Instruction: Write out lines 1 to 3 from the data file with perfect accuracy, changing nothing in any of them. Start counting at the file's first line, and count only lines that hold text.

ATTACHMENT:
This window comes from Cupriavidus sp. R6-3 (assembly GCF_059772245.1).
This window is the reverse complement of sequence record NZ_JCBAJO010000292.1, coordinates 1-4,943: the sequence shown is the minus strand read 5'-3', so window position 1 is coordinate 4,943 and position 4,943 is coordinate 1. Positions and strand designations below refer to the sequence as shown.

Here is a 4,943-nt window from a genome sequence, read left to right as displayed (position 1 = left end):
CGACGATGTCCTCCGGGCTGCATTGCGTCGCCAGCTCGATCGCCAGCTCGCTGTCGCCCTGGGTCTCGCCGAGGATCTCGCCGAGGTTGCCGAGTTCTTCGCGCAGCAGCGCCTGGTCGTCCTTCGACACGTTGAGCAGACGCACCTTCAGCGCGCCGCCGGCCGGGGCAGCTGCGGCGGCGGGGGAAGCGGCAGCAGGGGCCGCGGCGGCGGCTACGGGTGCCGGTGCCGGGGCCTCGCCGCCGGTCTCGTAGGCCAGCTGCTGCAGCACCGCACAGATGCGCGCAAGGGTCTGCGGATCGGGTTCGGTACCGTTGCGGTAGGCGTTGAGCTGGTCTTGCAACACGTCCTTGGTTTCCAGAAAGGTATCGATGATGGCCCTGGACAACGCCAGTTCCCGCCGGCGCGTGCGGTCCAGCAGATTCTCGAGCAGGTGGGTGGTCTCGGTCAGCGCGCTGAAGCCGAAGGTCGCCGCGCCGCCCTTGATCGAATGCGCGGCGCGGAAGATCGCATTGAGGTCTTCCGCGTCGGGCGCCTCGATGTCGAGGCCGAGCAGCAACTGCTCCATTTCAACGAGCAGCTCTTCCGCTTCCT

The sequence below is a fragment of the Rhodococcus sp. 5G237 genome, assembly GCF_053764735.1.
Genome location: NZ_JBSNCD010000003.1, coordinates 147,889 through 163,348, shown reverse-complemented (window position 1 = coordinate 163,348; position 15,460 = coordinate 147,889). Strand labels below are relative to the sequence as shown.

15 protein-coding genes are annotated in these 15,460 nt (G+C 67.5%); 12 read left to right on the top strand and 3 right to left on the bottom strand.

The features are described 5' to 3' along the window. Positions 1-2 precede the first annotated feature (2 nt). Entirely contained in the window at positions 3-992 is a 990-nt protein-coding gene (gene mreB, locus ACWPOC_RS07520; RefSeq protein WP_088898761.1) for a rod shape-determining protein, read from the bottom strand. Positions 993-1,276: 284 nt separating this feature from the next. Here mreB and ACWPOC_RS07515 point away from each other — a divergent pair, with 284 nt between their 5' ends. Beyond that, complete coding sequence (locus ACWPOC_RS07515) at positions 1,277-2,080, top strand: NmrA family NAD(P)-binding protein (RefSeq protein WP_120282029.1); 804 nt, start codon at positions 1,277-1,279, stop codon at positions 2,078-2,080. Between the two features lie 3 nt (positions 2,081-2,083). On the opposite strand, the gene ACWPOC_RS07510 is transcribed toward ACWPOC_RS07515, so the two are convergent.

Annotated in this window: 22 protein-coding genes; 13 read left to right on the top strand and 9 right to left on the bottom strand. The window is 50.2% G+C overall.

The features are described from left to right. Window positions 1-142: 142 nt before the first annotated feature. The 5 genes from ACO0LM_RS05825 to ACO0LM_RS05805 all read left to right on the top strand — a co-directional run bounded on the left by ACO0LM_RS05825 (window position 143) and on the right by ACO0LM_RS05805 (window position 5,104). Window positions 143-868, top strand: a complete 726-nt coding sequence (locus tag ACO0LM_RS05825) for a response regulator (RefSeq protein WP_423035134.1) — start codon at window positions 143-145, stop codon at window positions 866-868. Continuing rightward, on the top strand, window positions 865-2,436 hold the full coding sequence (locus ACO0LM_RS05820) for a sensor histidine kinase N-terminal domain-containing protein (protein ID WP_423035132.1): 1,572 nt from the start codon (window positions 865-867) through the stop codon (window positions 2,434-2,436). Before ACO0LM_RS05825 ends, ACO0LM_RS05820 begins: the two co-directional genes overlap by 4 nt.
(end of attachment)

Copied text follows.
This window comes from Cupriavidus sp. R6-3 (assembly GCF_059772245.1).
This window is the reverse complement of sequence record NZ_JCBAJO010000292.1, coordinates 1-4,943: the sequence shown is the minus strand read 5'-3', so window position 1 is coordinate 4,943 and position 4,943 is coordinate 1. Positions and strand designations below refer to the sequence as shown.

Here is a 4,943-nt window from a genome sequence, read left to right as displayed (position 1 = left end):